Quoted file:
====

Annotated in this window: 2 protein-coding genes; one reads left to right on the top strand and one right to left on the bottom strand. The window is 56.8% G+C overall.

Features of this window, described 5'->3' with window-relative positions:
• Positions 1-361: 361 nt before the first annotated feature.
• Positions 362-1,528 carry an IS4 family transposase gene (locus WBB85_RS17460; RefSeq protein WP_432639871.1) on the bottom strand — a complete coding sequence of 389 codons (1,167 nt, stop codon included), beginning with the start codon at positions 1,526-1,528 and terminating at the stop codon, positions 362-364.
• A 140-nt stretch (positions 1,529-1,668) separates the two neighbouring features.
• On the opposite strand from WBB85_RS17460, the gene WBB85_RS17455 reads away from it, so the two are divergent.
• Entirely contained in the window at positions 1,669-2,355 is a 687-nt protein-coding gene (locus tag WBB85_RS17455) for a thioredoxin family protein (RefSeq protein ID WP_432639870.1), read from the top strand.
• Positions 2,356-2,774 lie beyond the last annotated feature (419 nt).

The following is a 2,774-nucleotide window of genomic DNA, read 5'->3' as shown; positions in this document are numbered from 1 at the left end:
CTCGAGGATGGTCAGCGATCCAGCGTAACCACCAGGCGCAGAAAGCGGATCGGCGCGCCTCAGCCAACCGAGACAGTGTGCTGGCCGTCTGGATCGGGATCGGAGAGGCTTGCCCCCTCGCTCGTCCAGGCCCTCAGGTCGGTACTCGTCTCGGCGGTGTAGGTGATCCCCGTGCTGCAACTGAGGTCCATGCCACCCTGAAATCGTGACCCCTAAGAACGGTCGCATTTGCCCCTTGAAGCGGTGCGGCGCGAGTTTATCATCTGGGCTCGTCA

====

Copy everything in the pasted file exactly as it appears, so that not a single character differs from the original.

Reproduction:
Annotated in this window: 2 protein-coding genes; one reads left to right on the top strand and one right to left on the bottom strand. The window is 56.8% G+C overall.

Features of this window, described 5'->3' with window-relative positions:
• Positions 1-361: 361 nt before the first annotated feature.
• Positions 362-1,528 carry an IS4 family transposase gene (locus WBB85_RS17460; RefSeq protein WP_432639871.1) on the bottom strand — a complete coding sequence of 389 codons (1,167 nt, stop codon included), beginning with the start codon at positions 1,526-1,528 and terminating at the stop codon, positions 362-364.
• A 140-nt stretch (positions 1,529-1,668) separates the two neighbouring features.
• On the opposite strand from WBB85_RS17460, the gene WBB85_RS17455 reads away from it, so the two are divergent.
• Entirely contained in the window at positions 1,669-2,355 is a 687-nt protein-coding gene (locus tag WBB85_RS17455) for a thioredoxin family protein (RefSeq protein ID WP_432639870.1), read from the top strand.
• Positions 2,356-2,774 lie beyond the last annotated feature (419 nt).

The following is a 2,774-nucleotide window of genomic DNA, read 5'->3' as shown; positions in this document are numbered from 1 at the left end:
CTCGAGGATGGTCAGCGATCCAGCGTAACCACCAGGCGCAGAAAGCGGATCGGCGCGCCTCAGCCAACCGAGACAGTGTGCTGGCCGTCTGGATCGGGATCGGAGAGGCTTGCCCCCTCGCTCGTCCAGGCCCTCAGGTCGGTACTCGTCTCGGCGGTGTAGGTGATCCCCGTGCTGCAACTGAGGTCCATGCCACCCTGAAATCGTGACCCCTAAGAACGGTCGCATTTGCCCCTTGAAGCGGTGCGGCGCGAGTTTATCATCTGGGCTCGTCA